Hacknet is the Unix network navigation simulator by the Australian developer Team Fractal Alligator and is being released by Surprise Attack Games. The objective of Hacknet is pretty simple, you must hack computers to complete mission objectives as set out by a fellow hacker in order to advance. The title employs a basic, but cool interface, and an amazing soundtrack to really push the feeling of Hacknet forward. We’re really having a lot of fun with it.
As someone that’s been trained in Network Security and was in IT before starting on this site, seeing Hacknet posted on the internet was pretty interesting. I’ve seen a few games about hacking pop-up, but never a retail game based on the concept. The last retail game to tackle this concept, from memory, was Watch_Dogs. As we can all remember, Watch_Dogs was less of a hacking simulator, and more of an action game with a magic-hacking-wand. Hacknet, on the other hand, is definitely a much more accurate representation of the hobby. I’ve even used similar attacks in labs, so I can confirm it’s legit (to a high-degree).
One of the biggest differences in Hacknet to real-life hacking is that it is mostly Unix based, and a bit more simplified than how a real-life attack would occur. I would wager that most hackers (skiddies) today would be using pre-made hacking kits, like Metasploit, or the software packaged in something like Backtrack, or Kali, Linux. Heck, you can get kits for Android (like zANTI), that make some of these attacks a bit easier. However, as a historical look on how these attacks would have occurred, and can still be, Hacknet is an incredibly accurate simulation.
Hacknet doesn’t have too much of a complicated story from what I have gathered from the preview build of the game. Basically, you’re a newbie hacker starting out with the HacknetOS, and you are contacted by some-guy that seems to be in a lot of danger named Bit. Basically, he trains you from the ground up to be a Supa-Hacka by pushing you into doing missions that he sends to you via e-mail. These missions start off pretty basic, just things like breaking through a firewall and deleting some files, but they eventually get more and more complicated, like by stealing medical records and other kinds of data. The gameplay starts to get interesting when you get the Sequencer program, which is a joint attack platform, and have to complete a bunch of objectives and beat the clock– so to speak. Unfortunately our build ends at the end of the Sequencer attack, so we’re not too sure of which direction the game takes after this, but if it’s anything like the game during it, it’ll be a lot of fun.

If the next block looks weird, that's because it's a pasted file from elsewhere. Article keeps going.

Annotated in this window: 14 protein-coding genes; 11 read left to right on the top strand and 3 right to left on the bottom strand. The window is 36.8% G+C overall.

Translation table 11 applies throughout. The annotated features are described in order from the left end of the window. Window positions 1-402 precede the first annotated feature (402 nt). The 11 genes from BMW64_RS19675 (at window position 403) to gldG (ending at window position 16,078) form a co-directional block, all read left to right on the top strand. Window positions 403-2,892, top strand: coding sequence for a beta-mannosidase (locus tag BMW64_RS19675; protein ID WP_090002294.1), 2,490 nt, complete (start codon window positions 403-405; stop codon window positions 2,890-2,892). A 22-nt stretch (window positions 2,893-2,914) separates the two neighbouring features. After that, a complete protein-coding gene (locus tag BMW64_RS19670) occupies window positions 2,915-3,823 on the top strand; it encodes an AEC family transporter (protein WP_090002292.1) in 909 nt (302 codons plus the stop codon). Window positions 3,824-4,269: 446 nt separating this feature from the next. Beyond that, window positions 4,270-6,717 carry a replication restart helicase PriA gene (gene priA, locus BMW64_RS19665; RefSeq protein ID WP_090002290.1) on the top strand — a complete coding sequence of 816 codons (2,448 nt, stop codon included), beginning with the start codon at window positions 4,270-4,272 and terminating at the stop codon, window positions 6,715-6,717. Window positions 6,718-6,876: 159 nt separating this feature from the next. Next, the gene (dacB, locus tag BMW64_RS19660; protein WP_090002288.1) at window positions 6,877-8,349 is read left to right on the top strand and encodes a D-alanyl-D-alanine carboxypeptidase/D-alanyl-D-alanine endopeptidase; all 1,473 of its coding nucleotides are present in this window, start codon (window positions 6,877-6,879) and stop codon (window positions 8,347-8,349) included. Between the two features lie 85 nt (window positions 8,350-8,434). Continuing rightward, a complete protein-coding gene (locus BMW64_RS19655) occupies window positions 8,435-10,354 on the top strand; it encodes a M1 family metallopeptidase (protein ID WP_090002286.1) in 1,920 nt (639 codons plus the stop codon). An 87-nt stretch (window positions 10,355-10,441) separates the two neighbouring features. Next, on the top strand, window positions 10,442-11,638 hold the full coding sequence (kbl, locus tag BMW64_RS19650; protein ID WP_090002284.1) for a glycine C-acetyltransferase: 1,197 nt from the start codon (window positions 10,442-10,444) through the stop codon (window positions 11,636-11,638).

The gameplay of Hacknet is probably something that most computer users will find immediately familiar to them. The game is played through the Hacknet OS, which is pretty much an interface comprising of a few elements that are similar to what you would see in a build of Linux, or even some network operating systems. In general, it’s a mixture of a GUI, CLI and a side panel for notes and effects. If you touched up an OS using Rainmeter or something, you could probably create a similar look for yourself on your Windows PC.
Playing the game is done primarily through the Command-Line Interface, or CLI, down on the lower-right panel of the game window. In the CLI, you input commands to navigate and execute instructions on a target computer. You can also navigate a computer through the GUI, or Graphical User-Interface, but I find it’s not as efficient (but I’m used to CLI, people that have never touched Linux or Unix might find the GUI easier at first). However, for a large portion of the game, you will need to get used to using the CLI, so it’s best to get used to it.